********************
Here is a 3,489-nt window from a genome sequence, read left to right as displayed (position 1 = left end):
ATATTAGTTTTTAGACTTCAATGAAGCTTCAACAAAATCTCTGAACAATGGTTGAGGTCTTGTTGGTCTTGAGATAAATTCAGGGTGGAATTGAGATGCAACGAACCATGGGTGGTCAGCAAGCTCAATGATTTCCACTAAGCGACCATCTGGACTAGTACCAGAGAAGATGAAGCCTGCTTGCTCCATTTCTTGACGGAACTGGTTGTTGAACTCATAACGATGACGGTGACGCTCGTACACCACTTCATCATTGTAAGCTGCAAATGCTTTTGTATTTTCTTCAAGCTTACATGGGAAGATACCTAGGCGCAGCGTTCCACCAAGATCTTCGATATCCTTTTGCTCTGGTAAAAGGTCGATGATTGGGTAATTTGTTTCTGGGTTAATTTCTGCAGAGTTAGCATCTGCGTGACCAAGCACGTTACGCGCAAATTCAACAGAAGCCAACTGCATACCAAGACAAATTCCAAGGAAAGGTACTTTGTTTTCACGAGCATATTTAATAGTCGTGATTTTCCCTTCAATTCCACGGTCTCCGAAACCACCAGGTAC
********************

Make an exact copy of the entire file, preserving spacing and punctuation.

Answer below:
Here is a 3,489-nt window from a genome sequence, read left to right as displayed (position 1 = left end):
ATATTAGTTTTTAGACTTCAATGAAGCTTCAACAAAATCTCTGAACAATGGTTGAGGTCTTGTTGGTCTTGAGATAAATTCAGGGTGGAATTGAGATGCAACGAACCATGGGTGGTCAGCAAGCTCAATGATTTCCACTAAGCGACCATCTGGACTAGTACCAGAGAAGATGAAGCCTGCTTGCTCCATTTCTTGACGGAACTGGTTGTTGAACTCATAACGATGACGGTGACGCTCGTACACCACTTCATCATTGTAAGCTGCAAATGCTTTTGTATTTTCTTCAAGCTTACATGGGAAGATACCTAGGCGCAGCGTTCCACCAAGATCTTCGATATCCTTTTGCTCTGGTAAAAGGTCGATGATTGGGTAATTTGTTTCTGGGTTAATTTCTGCAGAGTTAGCATCTGCGTGACCAAGCACGTTACGCGCAAATTCAACAGAAGCCAACTGCATACCAAGACAAATTCCAAGGAAAGGTACTTTGTTTTCACGAGCATATTTAATAGTCGTGATTTTCCCTTCAATTCCACGGTCTCCGAAACCACCAGGTAC